OFFICE OF RENT ADMINISTRATION
                                     GERTZ PLAZA
                               92-31 UNION HALL STREET
                               JAMAICA, NEW YORK 11433

          -------------------------------------X   SJR NO. 7178
          APPEALS OF                               DOCKET Nos.:  GD430101RO,
                                                   GD410172RT,   GD410173RT,
               DAVID FRANKEL REALTY INC (OWNER)    GD410178RT,   GD410212RT,
               AND VARIOUS TENANTS OF              GD410274RT,   GD410299RT,
               230 EAST 48TH STREET, NY, NY        GD410300RT,   GE410189RT 

                                                   RENT ADMINISTRATOR'S
                                                   DOCKET NO.:  EK430062OM



          On various dates the above named petitioners timely filed petitions 
          for administrative review (PAR) against an order issued on March 
          12, 1992 by a Rent Administrator (Gertz Plaza) concerning the 
          housing accommodations known as 230 East 48th Street, New York, New 
          York, various apartments, wherein the Rent Administrator granted in 
          part the owner's application for a rent increase based on the 
          installation of Major Capital Improvements (MCIs).

          Subsequent thereto the owner filed a petition in the Supreme Court 
          pursuant to Article 78 of the Civil Practice Law and Rules seeking 
          an order of mandamus.  This resulted in a court ordered stipulation 
          remitting the proceeding for a determination of the owner's 
          administrative appeal herein.

          The Commissioner deems it appropriate to consolidate these 
          petitions for disposition since they pertain to the same order and 
          involve common issues of law and fact.

          The Commissioner has reviewed all of the evidence in the record and 
          has carefully considered that portion of the record relevant to the 
          issues raised by these administrative appeals.

          The owner commenced this proceeding on November 13, 1990 by 
          initially filing an application for a rent increase based on the 
          installation of the following items at a total cost of $519,971.00: 
          apartment windows building-wide, steel roof door, exterior 
          rehabilitation, and engineering/consultation fees. 

          On January 9, 1992 the Rent Administrator sent a Request for 
          Additional Information to the owner requesting, among other 
          matters, a breakdown of claimed costs for the exterior 


          The owner submitted an affidavit from the president of the 
          contracting company (Cole Restoration) that included a list of 
          items, and the quantity and costs of the work that comprised the 
          exterior work. In pertinent part, the list included 14 items among 
          which were roof replacement, 2,530 square feet at a claimed cost of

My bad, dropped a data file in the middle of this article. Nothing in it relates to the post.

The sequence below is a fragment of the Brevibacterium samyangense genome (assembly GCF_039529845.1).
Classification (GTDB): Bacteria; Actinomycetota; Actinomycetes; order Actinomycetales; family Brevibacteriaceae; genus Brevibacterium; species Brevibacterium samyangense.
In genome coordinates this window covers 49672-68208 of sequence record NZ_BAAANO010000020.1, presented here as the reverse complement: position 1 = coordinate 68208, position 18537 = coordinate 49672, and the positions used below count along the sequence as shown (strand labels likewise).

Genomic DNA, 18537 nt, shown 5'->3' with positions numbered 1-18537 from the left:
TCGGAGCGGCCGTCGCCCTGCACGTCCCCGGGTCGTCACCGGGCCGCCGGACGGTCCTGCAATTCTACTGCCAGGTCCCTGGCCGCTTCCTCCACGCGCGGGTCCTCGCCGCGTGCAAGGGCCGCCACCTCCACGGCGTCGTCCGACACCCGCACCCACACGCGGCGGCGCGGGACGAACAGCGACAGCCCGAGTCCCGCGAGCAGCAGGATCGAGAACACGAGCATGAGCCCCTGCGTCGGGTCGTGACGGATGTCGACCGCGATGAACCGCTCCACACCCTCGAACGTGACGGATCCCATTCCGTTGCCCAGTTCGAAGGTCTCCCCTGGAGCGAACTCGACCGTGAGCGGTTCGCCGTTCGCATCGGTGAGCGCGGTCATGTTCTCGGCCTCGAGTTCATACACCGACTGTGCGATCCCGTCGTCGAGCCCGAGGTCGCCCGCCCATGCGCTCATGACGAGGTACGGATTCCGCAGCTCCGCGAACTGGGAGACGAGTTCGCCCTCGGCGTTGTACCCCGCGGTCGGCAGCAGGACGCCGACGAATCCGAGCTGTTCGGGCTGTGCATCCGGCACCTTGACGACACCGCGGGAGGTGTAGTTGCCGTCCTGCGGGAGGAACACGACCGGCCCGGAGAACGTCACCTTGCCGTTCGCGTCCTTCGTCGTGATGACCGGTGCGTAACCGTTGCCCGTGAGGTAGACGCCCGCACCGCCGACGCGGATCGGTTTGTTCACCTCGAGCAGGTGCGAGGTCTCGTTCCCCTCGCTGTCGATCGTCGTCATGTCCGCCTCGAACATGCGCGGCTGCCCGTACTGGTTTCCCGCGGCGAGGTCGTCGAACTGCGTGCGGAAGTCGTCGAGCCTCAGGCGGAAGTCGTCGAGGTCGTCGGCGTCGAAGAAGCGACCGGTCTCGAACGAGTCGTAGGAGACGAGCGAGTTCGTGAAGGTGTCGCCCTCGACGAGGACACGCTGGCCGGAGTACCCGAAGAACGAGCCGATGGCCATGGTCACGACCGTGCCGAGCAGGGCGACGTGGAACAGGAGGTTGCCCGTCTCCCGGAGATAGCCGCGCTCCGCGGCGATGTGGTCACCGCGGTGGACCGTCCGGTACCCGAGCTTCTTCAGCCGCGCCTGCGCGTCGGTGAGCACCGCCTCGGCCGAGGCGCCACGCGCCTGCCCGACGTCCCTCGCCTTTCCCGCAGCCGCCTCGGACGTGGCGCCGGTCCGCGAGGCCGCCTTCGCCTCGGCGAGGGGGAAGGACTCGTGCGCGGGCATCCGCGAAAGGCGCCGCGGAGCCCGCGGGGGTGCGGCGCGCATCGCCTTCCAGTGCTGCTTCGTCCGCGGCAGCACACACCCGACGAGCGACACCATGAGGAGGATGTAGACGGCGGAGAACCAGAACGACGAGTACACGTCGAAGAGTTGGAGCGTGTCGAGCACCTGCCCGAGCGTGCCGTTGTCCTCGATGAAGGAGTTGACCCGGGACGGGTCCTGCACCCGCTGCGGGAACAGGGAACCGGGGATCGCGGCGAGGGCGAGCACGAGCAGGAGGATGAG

$15,180.00 and replacement of the terrace deck, 3,000 square feet, 
          at a claimed cost $114,000.00. 

          Various tenants objected to the application stating, in substance, 
          that the claimed costs for he exterior work was questionable; that 
          windows had drafts and that the full application was not available 
          on the premises to review. Several tenants had complaints regarding 
          services in their individual apartments.

          The owner responded to the tenants' objections by submitting work 
          orders showing that the windows and individual service complaints 
          were taken care of and stated that the full application was 
          available in the superintendent's apartment. 

          The 230 East 48th Street Tenants Group (Tenants' Group) objected to 
          the owner's MCI application alleging, in substance, that the roof 
          and terrace work are separate items; that  the  5,530 square 
          footage of roof replacement cited in the owner's application 
          includes the terrace deck; that the terrace deck is not a MCI 
          eligible cost as it benefits only two apartments (penthouses) and 
          not all 62 apartments; that the cost of the terrace deck is much 
          higher than the cost of the roof ($38.00 per square foot for the 
          terrace deck compared to $6.00 per square foot for the roof); that 
          tenants should not pay for repairs; that the professional tenants' 
          share of the MCI costs is 12 percent to 15 percent; and that the 
          work did not undergo competitive bidding.

          The owner responds to the Tenants' Group's contentions, stating in 
          substance, that the terrace decks and roof are one and the same; 
          that the terrace deck is an integral part of the building's roof 
          system and that it was absolutely  necessary to replace the terrace